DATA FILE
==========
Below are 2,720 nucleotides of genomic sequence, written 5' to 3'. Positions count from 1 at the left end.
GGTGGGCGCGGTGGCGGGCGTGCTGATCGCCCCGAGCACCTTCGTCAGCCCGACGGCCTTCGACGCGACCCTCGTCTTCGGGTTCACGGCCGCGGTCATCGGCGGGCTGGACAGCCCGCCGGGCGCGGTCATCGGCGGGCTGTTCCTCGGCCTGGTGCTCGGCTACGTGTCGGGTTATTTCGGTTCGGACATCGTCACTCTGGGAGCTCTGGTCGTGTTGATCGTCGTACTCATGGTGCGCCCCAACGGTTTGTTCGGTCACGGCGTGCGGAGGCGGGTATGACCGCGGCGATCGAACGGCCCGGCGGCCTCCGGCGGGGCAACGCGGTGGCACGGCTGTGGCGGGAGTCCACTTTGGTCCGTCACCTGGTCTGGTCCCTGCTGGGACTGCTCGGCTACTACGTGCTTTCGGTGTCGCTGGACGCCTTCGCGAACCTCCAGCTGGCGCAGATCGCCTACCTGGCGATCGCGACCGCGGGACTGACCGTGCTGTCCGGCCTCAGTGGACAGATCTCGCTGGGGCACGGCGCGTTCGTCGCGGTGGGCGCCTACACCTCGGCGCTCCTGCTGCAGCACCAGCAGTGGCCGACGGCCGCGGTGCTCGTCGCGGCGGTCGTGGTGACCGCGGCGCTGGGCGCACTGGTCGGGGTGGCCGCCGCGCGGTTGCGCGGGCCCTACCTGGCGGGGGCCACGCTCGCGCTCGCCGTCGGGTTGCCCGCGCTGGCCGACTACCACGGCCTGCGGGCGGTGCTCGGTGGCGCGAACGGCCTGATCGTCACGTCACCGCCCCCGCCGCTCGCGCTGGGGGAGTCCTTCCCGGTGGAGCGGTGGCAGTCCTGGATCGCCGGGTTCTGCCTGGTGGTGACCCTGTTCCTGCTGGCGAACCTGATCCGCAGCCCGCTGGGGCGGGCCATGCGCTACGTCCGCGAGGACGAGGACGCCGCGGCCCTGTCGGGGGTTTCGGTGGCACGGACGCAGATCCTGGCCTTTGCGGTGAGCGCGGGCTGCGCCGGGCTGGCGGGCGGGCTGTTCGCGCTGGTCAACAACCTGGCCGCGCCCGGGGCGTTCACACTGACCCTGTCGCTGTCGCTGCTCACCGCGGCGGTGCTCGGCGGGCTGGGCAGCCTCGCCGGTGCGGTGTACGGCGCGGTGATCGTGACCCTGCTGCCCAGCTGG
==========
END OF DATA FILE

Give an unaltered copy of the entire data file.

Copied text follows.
Below are 2,720 nucleotides of genomic sequence, written 5' to 3'. Positions count from 1 at the left end.
GGTGGGCGCGGTGGCGGGCGTGCTGATCGCCCCGAGCACCTTCGTCAGCCCGACGGCCTTCGACGCGACCCTCGTCTTCGGGTTCACGGCCGCGGTCATCGGCGGGCTGGACAGCCCGCCGGGCGCGGTCATCGGCGGGCTGTTCCTCGGCCTGGTGCTCGGCTACGTGTCGGGTTATTTCGGTTCGGACATCGTCACTCTGGGAGCTCTGGTCGTGTTGATCGTCGTACTCATGGTGCGCCCCAACGGTTTGTTCGGTCACGGCGTGCGGAGGCGGGTATGACCGCGGCGATCGAACGGCCCGGCGGCCTCCGGCGGGGCAACGCGGTGGCACGGCTGTGGCGGGAGTCCACTTTGGTCCGTCACCTGGTCTGGTCCCTGCTGGGACTGCTCGGCTACTACGTGCTTTCGGTGTCGCTGGACGCCTTCGCGAACCTCCAGCTGGCGCAGATCGCCTACCTGGCGATCGCGACCGCGGGACTGACCGTGCTGTCCGGCCTCAGTGGACAGATCTCGCTGGGGCACGGCGCGTTCGTCGCGGTGGGCGCCTACACCTCGGCGCTCCTGCTGCAGCACCAGCAGTGGCCGACGGCCGCGGTGCTCGTCGCGGCGGTCGTGGTGACCGCGGCGCTGGGCGCACTGGTCGGGGTGGCCGCCGCGCGGTTGCGCGGGCCCTACCTGGCGGGGGCCACGCTCGCGCTCGCCGTCGGGTTGCCCGCGCTGGCCGACTACCACGGCCTGCGGGCGGTGCTCGGTGGCGCGAACGGCCTGATCGTCACGTCACCGCCCCCGCCGCTCGCGCTGGGGGAGTCCTTCCCGGTGGAGCGGTGGCAGTCCTGGATCGCCGGGTTCTGCCTGGTGGTGACCCTGTTCCTGCTGGCGAACCTGATCCGCAGCCCGCTGGGGCGGGCCATGCGCTACGTCCGCGAGGACGAGGACGCCGCGGCCCTGTCGGGGGTTTCGGTGGCACGGACGCAGATCCTGGCCTTTGCGGTGAGCGCGGGCTGCGCCGGGCTGGCGGGCGGGCTGTTCGCGCTGGTCAACAACCTGGCCGCGCCCGGGGCGTTCACACTGACCCTGTCGCTGTCGCTGCTCACCGCGGCGGTGCTCGGCGGGCTGGGCAGCCTCGCCGGTGCGGTGTACGGCGCGGTGATCGTGACCCTGCTGCCCAGCTGG